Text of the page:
17. ^ Hampshire Yeomanry (Carabiniers) at regiments.org by T.F.Mills at the Wayback Machine (archived 17 October 2007)
  18. ^ Forty 1998, p. 73
  19. ^ Bellis 1995, p. 96
  20. ^ Frederick 1984, p. 524
  21. ^ Barton, Derek. "94 (Queen's Own Dorset Yeo) Field Regiment RA(TA)". The Royal Artillery 1939-45. Retrieved 1 March 2013. 
  22. ^ Bellis 1995, p. 101
  23. ^ Frederick 1984, p. 532
  24. ^ Barton, Derek. "141 (Queens Own Dorset Yeo) Field Regiment RA(TA)". The Royal Artillery 1939-45. Retrieved 1 March 2013. 
  25. ^ a b "sommilmuseum". 
  26. ^ "army.mod". 

External links[edit]

Bibliography[edit]

  • Becke, Major A.F. (1936). Order of Battle of Divisions Part 2A. The Territorial Force Mounted Divisions and the 1st-Line Territorial Force Divisions (42-56). London: His Majesty's Stationery Office. ISBN 1-871167-12-4. 
  • Becke, Major A.F. (1937). Order of Battle of Divisions Part 2B. The 2nd-Line Territorial Force Divisions (57th-69th) with The Home-Service Divisions (71st-73rd) and 74th and 75th Divisions. London: His Majesty's Stationery Office. ISBN 1-871167-00-0.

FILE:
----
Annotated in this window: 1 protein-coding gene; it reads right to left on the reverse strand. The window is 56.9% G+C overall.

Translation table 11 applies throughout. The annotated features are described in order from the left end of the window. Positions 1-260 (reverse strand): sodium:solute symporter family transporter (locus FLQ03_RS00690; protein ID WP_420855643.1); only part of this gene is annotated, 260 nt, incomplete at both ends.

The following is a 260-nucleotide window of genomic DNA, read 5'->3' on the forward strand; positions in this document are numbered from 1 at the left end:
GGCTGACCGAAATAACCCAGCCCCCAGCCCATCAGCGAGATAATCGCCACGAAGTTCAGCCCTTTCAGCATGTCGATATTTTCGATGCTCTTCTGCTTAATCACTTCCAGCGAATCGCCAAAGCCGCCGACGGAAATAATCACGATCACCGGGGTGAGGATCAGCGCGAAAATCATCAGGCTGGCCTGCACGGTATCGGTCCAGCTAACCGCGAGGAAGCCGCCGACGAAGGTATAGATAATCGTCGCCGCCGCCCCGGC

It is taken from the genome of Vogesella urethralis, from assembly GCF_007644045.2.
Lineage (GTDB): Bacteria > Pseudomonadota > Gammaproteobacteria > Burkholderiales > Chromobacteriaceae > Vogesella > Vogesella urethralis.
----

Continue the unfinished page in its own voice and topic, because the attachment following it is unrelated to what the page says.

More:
• Bellis, Malcolm A. (1995). Regiments of the British Army 1939-1945 (Artillery). London: Military Press International. ISBN 0-85420-110-6. 
  • Forty, George (1998). British Army Handbook 1939-1945. Stroud, Gloucestershire: Sutton Publishing Limited. ISBN 0-7509-1403-3. 
  • Frederick, J.B.M. (1984). Lineage Book of British Land Forces 1660-1978. Wakefield, Yorkshire: Microform Academic Publishers. ISBN 1-85117-009-X. 
  • Haythornthwaite, Philip J. (1996). The World War One Source Book. London: Arms and Armour Press. ISBN 1-85409-351-7. 
  • James, Brigadier E.A. (1978). British Regiments 1914–18. London: Samson Books Limited. ISBN 0-906304-03-2. 
  • Mileham, Patrick (1994). The Yeomanry Regiments; 200 Years of Tradition. Edinburgh: Canongate Academic. ISBN 1-898410-36-4. 
  • Rinaldi, Richard A (2008). Order of Battle of the British Army 1914. Ravi Rikhye. ISBN 978-0-97760728-0. 
  • Westlake, Ray (1996). British Regiments at Gallipoli. Barnsley: Leo Cooper. ISBN 0-85052-511-X.